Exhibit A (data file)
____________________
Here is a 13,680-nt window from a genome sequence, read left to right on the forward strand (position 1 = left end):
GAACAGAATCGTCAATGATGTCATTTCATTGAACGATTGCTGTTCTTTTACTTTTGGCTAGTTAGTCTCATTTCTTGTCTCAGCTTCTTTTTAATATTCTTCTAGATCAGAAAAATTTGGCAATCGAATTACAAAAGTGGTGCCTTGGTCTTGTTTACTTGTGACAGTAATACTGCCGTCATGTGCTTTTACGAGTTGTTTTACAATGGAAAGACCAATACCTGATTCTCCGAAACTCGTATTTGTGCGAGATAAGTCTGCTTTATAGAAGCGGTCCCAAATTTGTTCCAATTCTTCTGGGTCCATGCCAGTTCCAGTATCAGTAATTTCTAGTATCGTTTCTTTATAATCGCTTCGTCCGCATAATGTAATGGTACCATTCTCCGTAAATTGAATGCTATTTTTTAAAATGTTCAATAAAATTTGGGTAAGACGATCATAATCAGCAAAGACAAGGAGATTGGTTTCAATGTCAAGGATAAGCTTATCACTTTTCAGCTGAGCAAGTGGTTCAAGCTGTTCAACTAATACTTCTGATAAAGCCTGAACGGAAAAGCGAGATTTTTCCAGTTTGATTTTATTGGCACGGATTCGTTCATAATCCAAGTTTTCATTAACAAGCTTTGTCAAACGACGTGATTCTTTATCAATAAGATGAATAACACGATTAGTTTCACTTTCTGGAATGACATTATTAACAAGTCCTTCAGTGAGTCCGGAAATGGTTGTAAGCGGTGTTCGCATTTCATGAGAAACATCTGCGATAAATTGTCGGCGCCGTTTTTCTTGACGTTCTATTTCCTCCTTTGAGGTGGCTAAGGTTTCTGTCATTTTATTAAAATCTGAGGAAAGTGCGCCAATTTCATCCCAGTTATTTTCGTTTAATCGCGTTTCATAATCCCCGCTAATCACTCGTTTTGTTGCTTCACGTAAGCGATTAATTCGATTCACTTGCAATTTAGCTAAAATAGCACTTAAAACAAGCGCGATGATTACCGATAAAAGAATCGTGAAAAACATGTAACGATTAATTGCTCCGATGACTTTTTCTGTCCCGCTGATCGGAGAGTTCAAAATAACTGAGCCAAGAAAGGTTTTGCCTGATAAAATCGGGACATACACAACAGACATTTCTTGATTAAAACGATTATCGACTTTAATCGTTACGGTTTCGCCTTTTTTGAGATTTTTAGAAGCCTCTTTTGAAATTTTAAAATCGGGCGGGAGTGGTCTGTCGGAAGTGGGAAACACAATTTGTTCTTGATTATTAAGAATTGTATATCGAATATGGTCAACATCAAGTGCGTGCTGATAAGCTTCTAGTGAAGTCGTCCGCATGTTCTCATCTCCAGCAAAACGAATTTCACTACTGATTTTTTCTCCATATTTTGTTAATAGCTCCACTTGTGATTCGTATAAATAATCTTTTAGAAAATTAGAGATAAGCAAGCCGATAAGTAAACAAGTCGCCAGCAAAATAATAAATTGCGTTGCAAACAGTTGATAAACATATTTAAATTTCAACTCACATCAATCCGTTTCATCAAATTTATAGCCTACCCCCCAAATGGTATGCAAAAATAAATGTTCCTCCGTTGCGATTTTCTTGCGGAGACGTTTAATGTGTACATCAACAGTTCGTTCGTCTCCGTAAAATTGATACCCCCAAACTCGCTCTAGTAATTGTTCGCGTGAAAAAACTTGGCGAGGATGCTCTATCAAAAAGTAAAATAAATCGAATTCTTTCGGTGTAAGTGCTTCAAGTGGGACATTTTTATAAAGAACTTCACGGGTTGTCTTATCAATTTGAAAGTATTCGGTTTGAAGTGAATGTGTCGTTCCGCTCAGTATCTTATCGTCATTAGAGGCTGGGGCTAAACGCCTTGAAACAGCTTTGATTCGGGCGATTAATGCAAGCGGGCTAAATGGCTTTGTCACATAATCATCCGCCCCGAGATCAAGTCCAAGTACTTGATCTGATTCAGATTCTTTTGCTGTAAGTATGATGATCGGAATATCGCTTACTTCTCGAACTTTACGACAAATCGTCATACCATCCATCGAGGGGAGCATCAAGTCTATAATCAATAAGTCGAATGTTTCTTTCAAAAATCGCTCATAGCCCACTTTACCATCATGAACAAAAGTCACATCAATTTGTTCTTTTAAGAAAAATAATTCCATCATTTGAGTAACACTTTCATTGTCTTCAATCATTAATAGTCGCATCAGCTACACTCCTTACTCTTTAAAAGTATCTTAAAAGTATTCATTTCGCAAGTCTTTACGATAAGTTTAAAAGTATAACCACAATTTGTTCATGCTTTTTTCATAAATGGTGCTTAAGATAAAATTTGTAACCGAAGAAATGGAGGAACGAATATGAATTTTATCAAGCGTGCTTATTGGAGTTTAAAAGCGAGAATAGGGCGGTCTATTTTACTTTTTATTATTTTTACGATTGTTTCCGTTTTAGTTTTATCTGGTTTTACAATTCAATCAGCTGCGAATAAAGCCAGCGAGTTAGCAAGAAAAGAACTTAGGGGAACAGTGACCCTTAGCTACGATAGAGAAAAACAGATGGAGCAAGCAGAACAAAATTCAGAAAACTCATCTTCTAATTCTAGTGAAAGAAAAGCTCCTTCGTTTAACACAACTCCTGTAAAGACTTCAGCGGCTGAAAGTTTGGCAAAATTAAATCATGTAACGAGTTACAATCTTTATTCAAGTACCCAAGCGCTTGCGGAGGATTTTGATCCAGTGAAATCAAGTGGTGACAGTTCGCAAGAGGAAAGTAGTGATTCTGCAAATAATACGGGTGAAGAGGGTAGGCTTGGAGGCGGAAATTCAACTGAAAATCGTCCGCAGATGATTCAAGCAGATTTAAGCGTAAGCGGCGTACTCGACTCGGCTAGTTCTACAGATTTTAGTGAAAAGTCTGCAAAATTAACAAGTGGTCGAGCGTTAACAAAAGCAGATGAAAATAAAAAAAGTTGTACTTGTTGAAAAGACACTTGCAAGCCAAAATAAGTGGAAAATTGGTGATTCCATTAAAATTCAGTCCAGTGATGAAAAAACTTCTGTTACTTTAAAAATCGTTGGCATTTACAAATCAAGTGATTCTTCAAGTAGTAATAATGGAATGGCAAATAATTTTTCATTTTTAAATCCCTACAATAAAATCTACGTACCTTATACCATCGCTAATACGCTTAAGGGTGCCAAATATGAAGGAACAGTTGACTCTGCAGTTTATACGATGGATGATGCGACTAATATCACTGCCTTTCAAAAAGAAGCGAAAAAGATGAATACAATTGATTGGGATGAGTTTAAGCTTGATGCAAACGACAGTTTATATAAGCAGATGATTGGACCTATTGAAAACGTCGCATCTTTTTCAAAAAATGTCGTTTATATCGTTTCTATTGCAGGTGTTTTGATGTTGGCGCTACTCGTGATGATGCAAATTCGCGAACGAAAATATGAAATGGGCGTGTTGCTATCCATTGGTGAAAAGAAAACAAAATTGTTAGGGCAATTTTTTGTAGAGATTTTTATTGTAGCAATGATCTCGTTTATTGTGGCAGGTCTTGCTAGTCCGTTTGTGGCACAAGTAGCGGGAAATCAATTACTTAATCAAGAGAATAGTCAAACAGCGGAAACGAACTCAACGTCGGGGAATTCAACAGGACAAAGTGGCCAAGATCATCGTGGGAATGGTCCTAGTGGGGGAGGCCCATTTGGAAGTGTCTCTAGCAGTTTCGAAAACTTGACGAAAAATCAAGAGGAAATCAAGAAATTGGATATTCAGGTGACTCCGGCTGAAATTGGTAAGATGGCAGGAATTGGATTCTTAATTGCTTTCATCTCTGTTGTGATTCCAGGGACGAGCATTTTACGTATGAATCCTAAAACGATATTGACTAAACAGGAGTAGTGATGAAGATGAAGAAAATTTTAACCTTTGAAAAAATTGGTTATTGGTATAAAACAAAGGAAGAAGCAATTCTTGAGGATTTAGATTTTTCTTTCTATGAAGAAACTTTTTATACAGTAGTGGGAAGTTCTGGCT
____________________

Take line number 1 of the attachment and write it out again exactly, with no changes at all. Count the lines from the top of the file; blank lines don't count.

Here is a 13,680-nt window from a genome sequence, read left to right on the forward strand (position 1 = left end):